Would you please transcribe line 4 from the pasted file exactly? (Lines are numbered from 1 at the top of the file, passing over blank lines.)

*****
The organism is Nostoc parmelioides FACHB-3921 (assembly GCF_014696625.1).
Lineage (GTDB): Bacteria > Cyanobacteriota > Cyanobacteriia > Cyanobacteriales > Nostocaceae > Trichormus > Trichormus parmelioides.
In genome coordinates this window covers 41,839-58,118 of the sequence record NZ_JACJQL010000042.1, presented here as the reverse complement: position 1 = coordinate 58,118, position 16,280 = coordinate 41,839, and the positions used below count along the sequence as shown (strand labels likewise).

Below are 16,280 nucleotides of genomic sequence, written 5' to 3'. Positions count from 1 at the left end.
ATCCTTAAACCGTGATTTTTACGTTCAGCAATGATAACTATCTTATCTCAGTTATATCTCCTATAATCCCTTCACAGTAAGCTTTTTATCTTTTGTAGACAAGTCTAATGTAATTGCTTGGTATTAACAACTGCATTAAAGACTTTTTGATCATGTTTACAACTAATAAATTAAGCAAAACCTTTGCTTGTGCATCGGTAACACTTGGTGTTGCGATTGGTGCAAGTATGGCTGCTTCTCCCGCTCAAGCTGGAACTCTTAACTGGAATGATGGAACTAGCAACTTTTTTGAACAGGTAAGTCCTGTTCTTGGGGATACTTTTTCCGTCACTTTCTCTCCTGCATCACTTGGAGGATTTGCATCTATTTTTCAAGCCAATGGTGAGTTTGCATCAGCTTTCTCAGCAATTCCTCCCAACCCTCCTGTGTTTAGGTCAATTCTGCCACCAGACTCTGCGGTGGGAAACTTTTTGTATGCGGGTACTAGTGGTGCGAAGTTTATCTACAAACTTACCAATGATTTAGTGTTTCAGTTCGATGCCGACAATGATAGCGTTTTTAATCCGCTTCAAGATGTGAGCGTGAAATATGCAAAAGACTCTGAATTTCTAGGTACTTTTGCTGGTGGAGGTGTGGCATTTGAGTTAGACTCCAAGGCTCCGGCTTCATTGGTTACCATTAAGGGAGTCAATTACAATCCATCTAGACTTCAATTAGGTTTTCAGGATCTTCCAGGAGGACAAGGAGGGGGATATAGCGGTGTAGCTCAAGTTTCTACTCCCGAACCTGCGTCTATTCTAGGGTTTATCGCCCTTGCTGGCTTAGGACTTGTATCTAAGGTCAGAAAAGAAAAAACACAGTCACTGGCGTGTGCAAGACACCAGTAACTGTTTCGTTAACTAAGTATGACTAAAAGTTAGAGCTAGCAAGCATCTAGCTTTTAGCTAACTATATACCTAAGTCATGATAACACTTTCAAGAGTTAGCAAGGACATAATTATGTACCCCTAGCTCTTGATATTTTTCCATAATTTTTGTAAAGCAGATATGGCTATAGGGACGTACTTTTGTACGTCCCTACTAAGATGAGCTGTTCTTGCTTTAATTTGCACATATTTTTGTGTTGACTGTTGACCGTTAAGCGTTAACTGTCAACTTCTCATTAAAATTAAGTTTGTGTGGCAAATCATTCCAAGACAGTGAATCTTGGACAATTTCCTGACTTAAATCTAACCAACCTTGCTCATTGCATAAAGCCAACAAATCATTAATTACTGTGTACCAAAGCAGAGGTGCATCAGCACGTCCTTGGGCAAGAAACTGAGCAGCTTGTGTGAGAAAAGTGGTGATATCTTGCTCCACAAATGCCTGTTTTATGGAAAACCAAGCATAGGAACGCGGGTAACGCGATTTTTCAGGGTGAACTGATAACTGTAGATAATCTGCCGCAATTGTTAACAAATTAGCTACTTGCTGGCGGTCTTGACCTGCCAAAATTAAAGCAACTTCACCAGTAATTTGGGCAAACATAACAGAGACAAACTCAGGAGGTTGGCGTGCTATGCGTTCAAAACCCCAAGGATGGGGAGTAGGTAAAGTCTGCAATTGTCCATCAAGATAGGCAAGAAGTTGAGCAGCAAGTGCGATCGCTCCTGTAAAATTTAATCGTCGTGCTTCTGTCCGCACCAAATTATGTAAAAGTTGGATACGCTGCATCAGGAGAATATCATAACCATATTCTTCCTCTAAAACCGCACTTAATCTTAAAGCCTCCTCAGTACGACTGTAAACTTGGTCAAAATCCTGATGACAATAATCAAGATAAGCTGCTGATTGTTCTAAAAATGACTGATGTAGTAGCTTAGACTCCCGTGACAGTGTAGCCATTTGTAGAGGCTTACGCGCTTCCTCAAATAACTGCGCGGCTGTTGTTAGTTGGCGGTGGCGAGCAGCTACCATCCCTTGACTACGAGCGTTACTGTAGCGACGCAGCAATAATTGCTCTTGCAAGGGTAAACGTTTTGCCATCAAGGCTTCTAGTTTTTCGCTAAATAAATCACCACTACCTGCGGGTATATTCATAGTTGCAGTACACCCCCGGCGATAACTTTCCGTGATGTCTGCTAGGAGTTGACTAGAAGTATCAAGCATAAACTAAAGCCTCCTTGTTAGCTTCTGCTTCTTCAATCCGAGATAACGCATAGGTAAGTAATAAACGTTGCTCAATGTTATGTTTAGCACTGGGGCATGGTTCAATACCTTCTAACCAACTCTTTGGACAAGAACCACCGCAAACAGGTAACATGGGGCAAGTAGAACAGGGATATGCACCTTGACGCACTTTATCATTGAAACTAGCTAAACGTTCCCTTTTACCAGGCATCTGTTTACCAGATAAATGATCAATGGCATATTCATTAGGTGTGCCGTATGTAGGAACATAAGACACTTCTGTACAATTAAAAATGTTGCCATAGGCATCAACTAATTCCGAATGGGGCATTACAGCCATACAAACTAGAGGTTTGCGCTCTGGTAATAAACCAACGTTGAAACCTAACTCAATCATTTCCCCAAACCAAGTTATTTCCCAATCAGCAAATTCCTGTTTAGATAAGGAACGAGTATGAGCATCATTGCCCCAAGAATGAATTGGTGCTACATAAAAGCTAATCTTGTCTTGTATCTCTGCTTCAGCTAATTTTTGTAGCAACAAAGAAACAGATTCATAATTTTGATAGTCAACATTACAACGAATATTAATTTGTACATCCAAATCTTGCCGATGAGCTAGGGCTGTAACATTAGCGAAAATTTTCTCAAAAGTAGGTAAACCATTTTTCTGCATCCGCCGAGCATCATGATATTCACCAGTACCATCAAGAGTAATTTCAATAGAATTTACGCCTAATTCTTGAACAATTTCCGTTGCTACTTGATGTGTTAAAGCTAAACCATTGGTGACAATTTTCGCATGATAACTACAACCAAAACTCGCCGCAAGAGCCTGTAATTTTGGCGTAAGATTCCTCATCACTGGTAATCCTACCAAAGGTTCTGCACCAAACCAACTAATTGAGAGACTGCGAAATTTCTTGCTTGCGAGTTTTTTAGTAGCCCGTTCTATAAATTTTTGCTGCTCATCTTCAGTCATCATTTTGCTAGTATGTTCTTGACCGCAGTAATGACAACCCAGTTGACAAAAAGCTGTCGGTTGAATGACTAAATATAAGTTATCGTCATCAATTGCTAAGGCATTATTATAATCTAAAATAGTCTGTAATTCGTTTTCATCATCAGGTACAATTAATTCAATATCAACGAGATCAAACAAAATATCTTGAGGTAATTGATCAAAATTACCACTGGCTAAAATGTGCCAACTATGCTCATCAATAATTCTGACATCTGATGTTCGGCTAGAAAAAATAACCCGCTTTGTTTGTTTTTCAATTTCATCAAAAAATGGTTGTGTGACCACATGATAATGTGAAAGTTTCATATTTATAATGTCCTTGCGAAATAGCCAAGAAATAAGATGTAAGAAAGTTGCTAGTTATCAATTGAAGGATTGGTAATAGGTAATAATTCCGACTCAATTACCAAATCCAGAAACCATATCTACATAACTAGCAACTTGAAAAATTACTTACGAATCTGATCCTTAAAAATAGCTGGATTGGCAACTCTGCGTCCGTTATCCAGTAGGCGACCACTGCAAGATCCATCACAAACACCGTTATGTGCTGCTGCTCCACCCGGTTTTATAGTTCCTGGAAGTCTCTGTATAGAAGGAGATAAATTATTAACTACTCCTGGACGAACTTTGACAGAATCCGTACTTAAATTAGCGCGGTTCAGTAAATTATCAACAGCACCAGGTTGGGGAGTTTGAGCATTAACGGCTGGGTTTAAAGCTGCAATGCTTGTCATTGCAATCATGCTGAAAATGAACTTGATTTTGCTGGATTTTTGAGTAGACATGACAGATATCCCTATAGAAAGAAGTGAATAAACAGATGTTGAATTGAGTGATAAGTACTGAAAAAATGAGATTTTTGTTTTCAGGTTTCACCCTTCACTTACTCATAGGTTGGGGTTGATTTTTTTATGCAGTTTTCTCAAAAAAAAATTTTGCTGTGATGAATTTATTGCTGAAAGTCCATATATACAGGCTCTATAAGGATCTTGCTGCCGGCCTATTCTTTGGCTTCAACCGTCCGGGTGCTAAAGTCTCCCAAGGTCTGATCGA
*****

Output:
Below are 16,280 nucleotides of genomic sequence, written 5' to 3'. Positions count from 1 at the left end.